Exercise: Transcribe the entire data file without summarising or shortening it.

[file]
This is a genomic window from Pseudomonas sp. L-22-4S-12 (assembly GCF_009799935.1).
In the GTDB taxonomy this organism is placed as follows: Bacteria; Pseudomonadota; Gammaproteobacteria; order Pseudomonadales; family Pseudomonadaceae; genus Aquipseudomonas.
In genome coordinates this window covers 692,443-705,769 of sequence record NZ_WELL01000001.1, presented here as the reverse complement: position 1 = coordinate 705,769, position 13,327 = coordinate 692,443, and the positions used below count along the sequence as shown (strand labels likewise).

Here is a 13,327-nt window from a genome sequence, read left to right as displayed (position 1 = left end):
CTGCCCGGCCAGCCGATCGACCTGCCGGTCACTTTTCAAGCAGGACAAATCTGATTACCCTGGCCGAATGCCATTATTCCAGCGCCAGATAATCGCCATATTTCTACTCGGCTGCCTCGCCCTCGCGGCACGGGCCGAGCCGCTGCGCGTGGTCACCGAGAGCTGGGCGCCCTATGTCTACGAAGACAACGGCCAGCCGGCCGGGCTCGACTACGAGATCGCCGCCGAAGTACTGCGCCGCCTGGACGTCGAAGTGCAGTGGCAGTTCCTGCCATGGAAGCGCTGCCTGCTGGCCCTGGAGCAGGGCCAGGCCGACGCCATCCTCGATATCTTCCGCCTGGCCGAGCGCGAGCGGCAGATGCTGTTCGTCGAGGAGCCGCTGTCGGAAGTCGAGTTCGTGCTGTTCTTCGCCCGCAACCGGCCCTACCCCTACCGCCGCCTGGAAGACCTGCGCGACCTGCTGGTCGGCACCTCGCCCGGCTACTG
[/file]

This is a genomic window from Pseudomonas sp. L-22-4S-12 (assembly GCF_009799935.1).
In the GTDB taxonomy this organism is placed as follows: Bacteria; Pseudomonadota; Gammaproteobacteria; order Pseudomonadales; family Pseudomonadaceae; genus Aquipseudomonas.
In genome coordinates this window covers 692,443-705,769 of sequence record NZ_WELL01000001.1, presented here as the reverse complement: position 1 = coordinate 705,769, position 13,327 = coordinate 692,443, and the positions used below count along the sequence as shown (strand labels likewise).

Here is a 13,327-nt window from a genome sequence, read left to right as displayed (position 1 = left end):
CTGCCCGGCCAGCCGATCGACCTGCCGGTCACTTTTCAAGCAGGACAAATCTGATTACCCTGGCCGAATGCCATTATTCCAGCGCCAGATAATCGCCATATTTCTACTCGGCTGCCTCGCCCTCGCGGCACGGGCCGAGCCGCTGCGCGTGGTCACCGAGAGCTGGGCGCCCTATGTCTACGAAGACAACGGCCAGCCGGCCGGGCTCGACTACGAGATCGCCGCCGAAGTACTGCGCCGCCTGGACGTCGAAGTGCAGTGGCAGTTCCTGCCATGGAAGCGCTGCCTGCTGGCCCTGGAGCAGGGCCAGGCCGACGCCATCCTCGATATCTTCCGCCTGGCCGAGCGCGAGCGGCAGATGCTGTTCGTCGAGGAGCCGCTGTCGGAAGTCGAGTTCGTGCTGTTCTTCGCCCGCAACCGGCCCTACCCCTACCGCCGCCTGGAAGACCTGCGCGACCTGCTGGTCGGCACCTCGCCCGGCTACTG